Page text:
As fallen corporate reputations litter the sidewalks of business districts across the globe, the Financial Times reminds us of the UK government’s 2007 Corporate Manslaughter and Corporate Homicide Act. The Act creates accountability for fatal accidents caused by the “gross failings” of managers. While steep fines may seem like punishment enough, they only scratch the surface of damage this Act can do to a company’s bottom line.

Potentially far more damaging, however, if much less well known, is the additional sanction of a “publicity order”, requiring every offender to effectively advertise its own conviction.

So-called “naming and shaming” has its origins in medieval punishments such as pillory and the stocks, where petty criminals were publicly humiliated. The judge-ordered adverse publicity envisioned by the corporate manslaughter act will be equally capable of causing lasting damage to the half dozen or so organisations expected to be convicted of corporate manslaughter each year.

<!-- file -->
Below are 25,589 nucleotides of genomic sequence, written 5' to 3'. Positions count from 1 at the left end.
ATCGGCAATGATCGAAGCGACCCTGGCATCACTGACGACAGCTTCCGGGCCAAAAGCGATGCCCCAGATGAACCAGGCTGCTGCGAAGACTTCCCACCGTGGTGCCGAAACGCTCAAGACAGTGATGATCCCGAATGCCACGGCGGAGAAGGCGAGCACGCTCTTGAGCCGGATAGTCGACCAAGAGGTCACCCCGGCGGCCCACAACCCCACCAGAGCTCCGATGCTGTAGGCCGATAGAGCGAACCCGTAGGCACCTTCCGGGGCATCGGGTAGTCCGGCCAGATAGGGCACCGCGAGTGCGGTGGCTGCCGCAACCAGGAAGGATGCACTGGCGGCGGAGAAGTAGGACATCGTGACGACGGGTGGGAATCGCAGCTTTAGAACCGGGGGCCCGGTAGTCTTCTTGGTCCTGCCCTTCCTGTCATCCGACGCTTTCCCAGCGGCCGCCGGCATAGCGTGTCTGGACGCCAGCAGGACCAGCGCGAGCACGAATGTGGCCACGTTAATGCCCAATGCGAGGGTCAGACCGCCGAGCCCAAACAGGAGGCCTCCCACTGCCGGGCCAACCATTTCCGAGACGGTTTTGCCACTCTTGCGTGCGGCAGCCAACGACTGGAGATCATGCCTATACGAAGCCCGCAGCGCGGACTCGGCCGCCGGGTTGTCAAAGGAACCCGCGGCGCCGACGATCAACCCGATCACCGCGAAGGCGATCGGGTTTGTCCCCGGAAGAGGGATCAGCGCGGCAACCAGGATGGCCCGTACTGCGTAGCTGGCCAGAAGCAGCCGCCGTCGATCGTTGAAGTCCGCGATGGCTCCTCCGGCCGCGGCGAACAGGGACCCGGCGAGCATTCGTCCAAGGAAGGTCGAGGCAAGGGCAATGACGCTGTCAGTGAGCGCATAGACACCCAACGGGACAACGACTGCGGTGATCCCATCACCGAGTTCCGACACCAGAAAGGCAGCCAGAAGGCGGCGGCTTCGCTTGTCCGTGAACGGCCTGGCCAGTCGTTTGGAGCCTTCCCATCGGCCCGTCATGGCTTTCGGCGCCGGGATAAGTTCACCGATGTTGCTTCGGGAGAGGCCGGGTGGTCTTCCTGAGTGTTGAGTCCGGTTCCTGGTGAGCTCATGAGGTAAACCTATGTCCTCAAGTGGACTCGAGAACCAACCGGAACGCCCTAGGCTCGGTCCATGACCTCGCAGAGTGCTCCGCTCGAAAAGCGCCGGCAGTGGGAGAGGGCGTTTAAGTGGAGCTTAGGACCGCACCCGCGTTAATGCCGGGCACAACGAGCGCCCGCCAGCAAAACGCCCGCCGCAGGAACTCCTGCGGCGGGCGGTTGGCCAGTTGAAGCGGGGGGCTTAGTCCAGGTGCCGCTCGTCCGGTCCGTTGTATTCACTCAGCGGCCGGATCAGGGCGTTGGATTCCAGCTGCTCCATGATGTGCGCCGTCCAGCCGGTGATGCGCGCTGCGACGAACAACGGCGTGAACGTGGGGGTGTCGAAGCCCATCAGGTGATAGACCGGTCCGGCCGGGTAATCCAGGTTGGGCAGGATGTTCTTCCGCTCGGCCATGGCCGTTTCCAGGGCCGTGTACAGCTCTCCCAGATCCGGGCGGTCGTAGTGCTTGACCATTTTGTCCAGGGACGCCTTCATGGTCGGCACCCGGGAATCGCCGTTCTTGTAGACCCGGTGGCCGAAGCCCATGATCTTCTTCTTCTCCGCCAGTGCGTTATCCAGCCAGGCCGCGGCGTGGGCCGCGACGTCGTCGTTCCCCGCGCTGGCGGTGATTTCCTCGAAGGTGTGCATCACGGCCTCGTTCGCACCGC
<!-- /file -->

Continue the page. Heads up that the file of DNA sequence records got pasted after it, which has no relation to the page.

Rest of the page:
As the main body that advises on criminal sentencing policy has said: “A publicity order is considered to be an effective deterrent, potentially exceeding the effect of a fine, as it can impact upon the public reputation of an organisation through damage to consumer confidence, market share and equity value.”

History proves that bad press is not easily overcome. And for some, it’s an insurmountable task—think Enron or O.J. Simpson. For those willing, and able, to forge the long road back to consumer trust, the first place to look should be behind. Often, the path that led a once-successful company awry strayed from the proven traditions that brought success in the first place.

As companies today face difficult decisions that often pit short-term solvency against long-term strategy, they would be wise to revisit their founders’ intentions . . . before they end up having to advertise their mistakes.